SparkFun Blackberry Trackballer Breakout

The SparkFun BlackBerry Trackballer Breakout gives you easy access to a trackball which measures up, down, left, and right movements, clicks on the board, as well as adding a bit of flair to your project with four built-in LEDs. The trackballer breakout can be hooked into an Arduino compatible device to provide you with an intuitive direction controller.

As you can see (and probably gather from the name), the BlackBerry trackball is the main feature of this board. Four tiny spindles on the trackball each have small magnets on their ends that each trigger a paired SMD hall effect sensor, giving the user the ability to track up, down, left, and right movement of the trackball. Underneath the trackball, there is a small SMD momentary switch. This allows the user to trigger events or make selections with a simple ‘click’. Also underneath the trackball are four LED which include white, red, green, and blue that can light up the clear trackball any color desired by the user. Combinations of the four LEDs lit up can also be used to customize the trackball color. In order to properly run the hall effect sensors, momentary switch, and LEDs, you will need to supply power on two headers broken out, labeled VCC and GND. Power supplied to the board should be regulated, but can vary anywhere from 2.5 - 5.25V.

The final feature of the trackballer breakout is the mounting PCB. The PCB, included to mechanically stabilize the trackball, is mounted to the breakout board using four Phillips 4-40 screws and four nylon 4-40 standoffs and is included to prevent the trackball from being ripped off of the breakout board. This mounting board can be replaced with other types of mechanical stabilization if you so choose. For example, if the trackballer breakout is mounted into a project enclosure, the top mounting PCB may be removed.

Note: Put your screwdriver away, the SparkFun Blackberry Trackballer Breakout comes fully assembled!

  • Translucent Select Button
  • 360° Direction
  • Hall effect sensors measure up/down/left/right movements of trackball
  • Red, blue, green, white LEDs to light up the trackball
  • Mounting PCB to mechanically stabilize the trackball
  • All pins broken out to 0.1" pitch header
  • 28.5mm x 24.8mm x 18mm (1.12" x 0.97" x 0.7")

SparkFun Blackberry Trackballer Breakout Product Help and Resources

BlackBerry Trackballer Breakout Hookup Guide

March 26, 2015

A basic hookup guide for getting started with the SparkFun BlackBerry Trackballer Breakout Board.

Core Skill: Soldering

This skill defines how difficult the soldering is on a particular product. It might be a couple simple solder joints, or require special reflow tools.

1 Soldering

Skill Level: Noob - Some basic soldering is required, but it is limited to a just a few pins, basic through-hole soldering, and couple (if any) polarized components. A basic soldering iron is all you should need.
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Core Skill: Programming

If a board needs code or communicates somehow, you're going to need to know how to program or interface with it. The programming skill is all about communication and code.

3 Programming

Skill Level: Competent - The toolchain for programming is a bit more complex and will examples may not be explicitly provided for you. You will be required to have a fundamental knowledge of programming and be required to provide your own code. You may need to modify existing libraries or code to work with your specific hardware. Sensor and hardware interfaces will be SPI or I2C.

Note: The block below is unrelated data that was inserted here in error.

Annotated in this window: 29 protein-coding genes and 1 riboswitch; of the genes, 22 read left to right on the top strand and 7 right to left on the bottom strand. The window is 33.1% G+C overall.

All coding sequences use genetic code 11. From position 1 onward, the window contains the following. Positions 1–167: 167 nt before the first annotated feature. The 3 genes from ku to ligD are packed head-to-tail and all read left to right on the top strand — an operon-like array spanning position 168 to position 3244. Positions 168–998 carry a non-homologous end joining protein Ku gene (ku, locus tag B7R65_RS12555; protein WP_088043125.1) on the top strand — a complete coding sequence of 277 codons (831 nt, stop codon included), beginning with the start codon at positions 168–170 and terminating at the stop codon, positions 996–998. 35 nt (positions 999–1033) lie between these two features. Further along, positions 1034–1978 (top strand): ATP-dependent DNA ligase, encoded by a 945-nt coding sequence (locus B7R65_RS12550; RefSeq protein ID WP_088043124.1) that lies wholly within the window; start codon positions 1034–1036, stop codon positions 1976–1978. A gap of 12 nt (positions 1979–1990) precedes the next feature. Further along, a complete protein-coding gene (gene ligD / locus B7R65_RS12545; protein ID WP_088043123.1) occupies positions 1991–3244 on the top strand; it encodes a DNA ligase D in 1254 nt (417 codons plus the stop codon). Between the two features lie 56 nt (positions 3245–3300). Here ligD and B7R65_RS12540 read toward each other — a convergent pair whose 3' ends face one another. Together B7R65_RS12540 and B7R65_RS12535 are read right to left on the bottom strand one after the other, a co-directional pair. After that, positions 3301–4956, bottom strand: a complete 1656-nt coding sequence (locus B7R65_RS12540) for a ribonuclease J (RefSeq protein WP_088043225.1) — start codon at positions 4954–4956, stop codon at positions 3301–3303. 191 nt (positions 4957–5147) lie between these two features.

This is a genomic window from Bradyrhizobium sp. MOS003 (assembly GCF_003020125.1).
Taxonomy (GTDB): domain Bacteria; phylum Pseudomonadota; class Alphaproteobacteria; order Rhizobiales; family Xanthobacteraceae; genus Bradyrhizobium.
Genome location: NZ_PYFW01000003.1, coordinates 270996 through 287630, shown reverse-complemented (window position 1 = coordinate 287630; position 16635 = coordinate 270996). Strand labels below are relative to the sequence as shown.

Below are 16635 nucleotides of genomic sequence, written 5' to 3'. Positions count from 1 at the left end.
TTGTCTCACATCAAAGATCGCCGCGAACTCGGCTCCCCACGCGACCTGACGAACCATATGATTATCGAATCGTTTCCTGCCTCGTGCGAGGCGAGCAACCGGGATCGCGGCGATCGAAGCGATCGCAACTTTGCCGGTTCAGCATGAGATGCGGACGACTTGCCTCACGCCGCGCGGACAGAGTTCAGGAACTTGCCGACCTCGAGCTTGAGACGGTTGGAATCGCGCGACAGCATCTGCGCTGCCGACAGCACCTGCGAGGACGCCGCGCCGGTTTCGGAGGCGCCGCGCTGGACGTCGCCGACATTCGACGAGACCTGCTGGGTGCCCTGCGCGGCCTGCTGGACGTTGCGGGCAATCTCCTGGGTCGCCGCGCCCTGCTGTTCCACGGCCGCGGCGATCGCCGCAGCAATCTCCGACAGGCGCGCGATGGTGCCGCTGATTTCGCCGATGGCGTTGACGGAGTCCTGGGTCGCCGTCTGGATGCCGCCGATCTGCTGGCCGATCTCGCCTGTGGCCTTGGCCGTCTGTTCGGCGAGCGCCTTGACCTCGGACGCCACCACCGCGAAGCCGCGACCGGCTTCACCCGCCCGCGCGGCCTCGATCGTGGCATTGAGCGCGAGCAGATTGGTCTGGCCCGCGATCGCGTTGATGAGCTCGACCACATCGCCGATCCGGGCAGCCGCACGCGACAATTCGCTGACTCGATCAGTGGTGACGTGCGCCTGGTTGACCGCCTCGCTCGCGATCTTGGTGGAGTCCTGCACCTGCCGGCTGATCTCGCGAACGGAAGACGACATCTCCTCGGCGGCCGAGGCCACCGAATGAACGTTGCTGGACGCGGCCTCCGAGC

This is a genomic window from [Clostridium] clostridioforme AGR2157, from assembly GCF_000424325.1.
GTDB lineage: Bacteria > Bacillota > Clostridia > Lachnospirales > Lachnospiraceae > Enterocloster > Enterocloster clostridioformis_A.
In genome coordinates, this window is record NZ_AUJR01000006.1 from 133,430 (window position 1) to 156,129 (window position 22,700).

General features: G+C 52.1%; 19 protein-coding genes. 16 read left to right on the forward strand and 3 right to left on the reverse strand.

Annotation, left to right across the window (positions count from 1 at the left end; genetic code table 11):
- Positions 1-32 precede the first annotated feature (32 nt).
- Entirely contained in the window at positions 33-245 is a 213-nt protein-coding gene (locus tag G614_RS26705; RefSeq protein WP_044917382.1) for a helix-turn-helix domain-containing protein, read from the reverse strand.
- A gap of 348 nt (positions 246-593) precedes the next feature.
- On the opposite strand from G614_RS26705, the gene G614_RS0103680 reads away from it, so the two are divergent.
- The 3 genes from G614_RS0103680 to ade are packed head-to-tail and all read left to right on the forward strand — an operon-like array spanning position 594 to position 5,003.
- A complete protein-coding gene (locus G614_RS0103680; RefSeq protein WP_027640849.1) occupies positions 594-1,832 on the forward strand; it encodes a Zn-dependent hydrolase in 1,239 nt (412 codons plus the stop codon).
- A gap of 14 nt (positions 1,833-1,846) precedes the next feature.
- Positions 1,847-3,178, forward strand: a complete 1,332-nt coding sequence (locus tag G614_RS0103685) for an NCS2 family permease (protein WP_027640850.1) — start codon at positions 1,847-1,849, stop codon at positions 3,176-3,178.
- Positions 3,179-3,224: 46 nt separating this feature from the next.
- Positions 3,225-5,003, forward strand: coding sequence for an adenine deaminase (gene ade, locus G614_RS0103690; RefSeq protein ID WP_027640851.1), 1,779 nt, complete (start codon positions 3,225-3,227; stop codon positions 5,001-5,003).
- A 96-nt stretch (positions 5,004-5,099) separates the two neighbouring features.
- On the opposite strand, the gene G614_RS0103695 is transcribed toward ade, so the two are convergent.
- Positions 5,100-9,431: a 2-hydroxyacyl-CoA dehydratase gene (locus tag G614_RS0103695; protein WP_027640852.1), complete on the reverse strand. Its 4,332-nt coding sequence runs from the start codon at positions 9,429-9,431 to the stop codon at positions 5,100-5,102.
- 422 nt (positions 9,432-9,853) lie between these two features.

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Core Skill: Electrical Prototyping

If it requires power, you need to know how much, what all the pins do, and how to hook it up. You may need to reference datasheets, schematics, and know the ins and outs of electronics.

2 Electrical Prototyping

Skill Level: Rookie - You may be required to know a bit more about the component, such as orientation, or how to hook it up, in addition to power requirements. You will need to understand polarized components.
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Customer Comments

  • This new breakout board (BOB) doesn’t list the Hall effect sensors used. Fortunately the previous version of the BOB included a link to the datasheet of the Hall effect sensor it used. Here’s a link to the Mouser part. Does anyone know if the new board uses the same sensor?

    • This board uses the same sensor (AN4884). The board was just redesigned for easier manufacturing and better durability in the field (less glue more screws).

Customer Reviews

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1 of 2 found this helpful:

Awesome Customer Service!

I recently bought one of the ‘old’ “Sparkfun BB Breakouts”. I had done so, so that I could make a ‘mouse like device’ with the trackball. Needless to say, even though it worked, it required that you apply a bit of pressure before it would register movement very well, almost enough most of the time to push the button. So needless to say, the old version wasn’t going to work for the project it was intended for:O(

So the other day I saw this NEW Breakout. So I wrote customer service where I was answered promptly by “Ted”. Ted not only went through the trouble to setup and make sure that the specific problem I was having was fixed in the new revision. I then shamelessly asked for a discount for buy the new one, but Ted did way better than that, he then was able to arrange for Sparkfun to send me one of these free of charge! I was so exited I came right here to give this review. I plan to make a more in depth review of the breakout when it arrives, and I will post the link here. So thank you Sparkfun for being awesome, and having awesome people represent you.

~Bobby Leighton Imagn' Games